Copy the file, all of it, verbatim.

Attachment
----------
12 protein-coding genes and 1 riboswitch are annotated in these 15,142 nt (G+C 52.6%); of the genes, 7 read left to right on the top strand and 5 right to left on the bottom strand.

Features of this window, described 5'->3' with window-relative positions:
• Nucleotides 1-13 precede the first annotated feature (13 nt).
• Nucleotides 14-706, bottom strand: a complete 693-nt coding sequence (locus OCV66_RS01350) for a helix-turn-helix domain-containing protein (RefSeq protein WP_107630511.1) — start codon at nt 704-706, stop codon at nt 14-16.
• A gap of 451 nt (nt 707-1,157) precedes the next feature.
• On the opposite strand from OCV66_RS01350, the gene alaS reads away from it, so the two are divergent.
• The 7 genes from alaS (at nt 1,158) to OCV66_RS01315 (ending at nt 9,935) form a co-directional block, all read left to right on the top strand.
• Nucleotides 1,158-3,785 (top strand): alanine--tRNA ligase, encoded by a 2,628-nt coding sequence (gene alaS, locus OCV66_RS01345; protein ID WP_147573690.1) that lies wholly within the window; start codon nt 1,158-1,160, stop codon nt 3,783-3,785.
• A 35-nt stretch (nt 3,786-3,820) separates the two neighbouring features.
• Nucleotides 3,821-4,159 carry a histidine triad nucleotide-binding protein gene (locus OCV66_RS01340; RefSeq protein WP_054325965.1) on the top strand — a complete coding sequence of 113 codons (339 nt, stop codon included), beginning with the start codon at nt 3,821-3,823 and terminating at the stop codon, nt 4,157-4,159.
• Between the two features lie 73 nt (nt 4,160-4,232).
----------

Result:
12 protein-coding genes and 1 riboswitch are annotated in these 15,142 nt (G+C 52.6%); of the genes, 7 read left to right on the top strand and 5 right to left on the bottom strand.

Features of this window, described 5'->3' with window-relative positions:
• Nucleotides 1-13 precede the first annotated feature (13 nt).
• Nucleotides 14-706, bottom strand: a complete 693-nt coding sequence (locus OCV66_RS01350) for a helix-turn-helix domain-containing protein (RefSeq protein WP_107630511.1) — start codon at nt 704-706, stop codon at nt 14-16.
• A gap of 451 nt (nt 707-1,157) precedes the next feature.
• On the opposite strand from OCV66_RS01350, the gene alaS reads away from it, so the two are divergent.
• The 7 genes from alaS (at nt 1,158) to OCV66_RS01315 (ending at nt 9,935) form a co-directional block, all read left to right on the top strand.
• Nucleotides 1,158-3,785 (top strand): alanine--tRNA ligase, encoded by a 2,628-nt coding sequence (gene alaS, locus OCV66_RS01345; protein ID WP_147573690.1) that lies wholly within the window; start codon nt 1,158-1,160, stop codon nt 3,783-3,785.
• A 35-nt stretch (nt 3,786-3,820) separates the two neighbouring features.
• Nucleotides 3,821-4,159 carry a histidine triad nucleotide-binding protein gene (locus OCV66_RS01340; RefSeq protein WP_054325965.1) on the top strand — a complete coding sequence of 113 codons (339 nt, stop codon included), beginning with the start codon at nt 3,821-3,823 and terminating at the stop codon, nt 4,157-4,159.
• Between the two features lie 73 nt (nt 4,160-4,232).